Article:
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Front Oral Biol. 2012;16:71-80. doi: 10.1159/000337618. Epub 2012 Jun 25.

Development of the lip and palate: FGF signalling.

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UCL Institute of Child Health, University College London, London, UK.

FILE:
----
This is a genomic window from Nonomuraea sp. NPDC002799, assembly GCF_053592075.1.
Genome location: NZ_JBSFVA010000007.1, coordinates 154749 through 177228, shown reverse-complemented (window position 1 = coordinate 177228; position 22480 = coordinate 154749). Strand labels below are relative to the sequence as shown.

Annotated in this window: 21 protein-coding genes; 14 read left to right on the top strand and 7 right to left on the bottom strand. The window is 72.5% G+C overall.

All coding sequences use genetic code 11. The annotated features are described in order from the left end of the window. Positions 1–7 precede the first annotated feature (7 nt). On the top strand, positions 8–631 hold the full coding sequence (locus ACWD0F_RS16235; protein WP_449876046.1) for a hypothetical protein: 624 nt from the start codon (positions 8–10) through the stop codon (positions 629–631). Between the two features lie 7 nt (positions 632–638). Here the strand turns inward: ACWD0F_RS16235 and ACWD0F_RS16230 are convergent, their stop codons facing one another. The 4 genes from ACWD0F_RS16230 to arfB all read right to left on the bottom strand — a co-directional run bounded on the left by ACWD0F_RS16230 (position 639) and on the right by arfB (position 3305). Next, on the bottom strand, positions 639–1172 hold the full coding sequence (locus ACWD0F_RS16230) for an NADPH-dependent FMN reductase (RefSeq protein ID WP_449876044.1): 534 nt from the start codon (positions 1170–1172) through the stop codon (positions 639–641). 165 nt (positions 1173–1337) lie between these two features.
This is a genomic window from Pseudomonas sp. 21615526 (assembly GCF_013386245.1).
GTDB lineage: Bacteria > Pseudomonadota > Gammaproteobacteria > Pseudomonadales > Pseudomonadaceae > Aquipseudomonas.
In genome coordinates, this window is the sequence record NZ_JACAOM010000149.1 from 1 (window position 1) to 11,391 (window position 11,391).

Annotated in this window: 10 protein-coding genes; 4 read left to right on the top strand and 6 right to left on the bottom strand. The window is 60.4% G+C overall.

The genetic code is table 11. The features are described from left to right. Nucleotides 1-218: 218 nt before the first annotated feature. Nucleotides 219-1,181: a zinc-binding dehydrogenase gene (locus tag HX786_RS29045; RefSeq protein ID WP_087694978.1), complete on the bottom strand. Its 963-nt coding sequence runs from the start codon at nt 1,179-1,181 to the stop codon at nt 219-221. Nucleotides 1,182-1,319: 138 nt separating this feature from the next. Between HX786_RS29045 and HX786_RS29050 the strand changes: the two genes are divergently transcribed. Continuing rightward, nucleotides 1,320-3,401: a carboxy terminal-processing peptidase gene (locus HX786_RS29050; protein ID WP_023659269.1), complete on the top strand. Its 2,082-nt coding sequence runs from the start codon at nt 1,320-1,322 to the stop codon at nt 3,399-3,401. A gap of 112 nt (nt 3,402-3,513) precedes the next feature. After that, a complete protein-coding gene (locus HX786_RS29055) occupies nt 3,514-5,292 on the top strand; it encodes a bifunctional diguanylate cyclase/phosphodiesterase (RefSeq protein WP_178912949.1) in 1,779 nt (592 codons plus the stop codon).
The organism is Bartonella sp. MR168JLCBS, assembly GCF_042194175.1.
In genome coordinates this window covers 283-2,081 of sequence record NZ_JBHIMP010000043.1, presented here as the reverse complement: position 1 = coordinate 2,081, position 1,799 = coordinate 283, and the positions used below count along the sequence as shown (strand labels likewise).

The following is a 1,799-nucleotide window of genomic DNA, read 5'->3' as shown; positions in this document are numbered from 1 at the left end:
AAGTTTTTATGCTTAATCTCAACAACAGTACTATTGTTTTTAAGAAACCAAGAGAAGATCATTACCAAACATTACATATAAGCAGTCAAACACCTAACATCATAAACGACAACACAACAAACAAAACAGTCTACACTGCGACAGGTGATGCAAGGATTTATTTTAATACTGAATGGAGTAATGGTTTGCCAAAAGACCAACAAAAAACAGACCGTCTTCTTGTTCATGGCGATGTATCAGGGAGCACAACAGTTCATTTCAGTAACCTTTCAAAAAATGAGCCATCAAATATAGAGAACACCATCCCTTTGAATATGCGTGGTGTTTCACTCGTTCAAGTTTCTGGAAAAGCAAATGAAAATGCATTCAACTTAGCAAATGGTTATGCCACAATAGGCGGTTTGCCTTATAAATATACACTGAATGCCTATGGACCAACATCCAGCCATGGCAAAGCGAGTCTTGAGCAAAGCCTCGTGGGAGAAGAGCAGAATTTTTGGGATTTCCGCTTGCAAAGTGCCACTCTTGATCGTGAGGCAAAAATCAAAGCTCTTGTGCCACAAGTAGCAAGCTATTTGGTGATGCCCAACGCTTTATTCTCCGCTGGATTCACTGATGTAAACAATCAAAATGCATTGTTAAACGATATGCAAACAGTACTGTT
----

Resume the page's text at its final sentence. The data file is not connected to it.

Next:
The fibroblast growth factor (FGF) signalling pathway is critically involved in several aspects of craniofacial development, including formation of the lip and the palate. FGF receptors are activated by extracellular FGF ligands in order to regulate cellular processes such as migration and morphogenesis through instruction of specific target gene expression. A key factor in the development of orofacial structures is the interaction between mesodermal- and neural crest-derived mesenchyme and ecto- and endodermal-derived epithelium. FGF signalling occurs in both cell types and promotes epithelial-mesenchymal communication through region-specific expression of receptor subtypes. Many FGF ligands and receptors are expressed at specific stages and at precise locations during normal palatogenesis and an absolute requirement of some has been demonstrated by their (conditional) inactivation resulting in a cleft palate phenotype. Other important signalling pathways involving SHH and SPRY are intricately involved in the interpretation of FGF signalling. As a cause of human pathology, functionally validated FGF pathway gene mutations have been exclusively associated with syndromic forms of cleft lip and palate. Most commonly, this includes patients with mutations in FGFR1 and FGFR2 (Kallmann, Pfeiffer, Apert and Crouzon syndromes) where cleft palate is part of a broad craniofacial phenotype, including craniosynostosis. Similarly, FGF8 mutations have been found in patients with Kallmann-like idiopathic hypogonadotropic hypogonadism, some also with cleft lip and palate. In this chapter, we will provide an overview of the relevant FGF ligands and receptors important for lip and palate morphogenesis, correlating their expression patterns with the effects of their perturbation that lead to a clefting pathogenesis.

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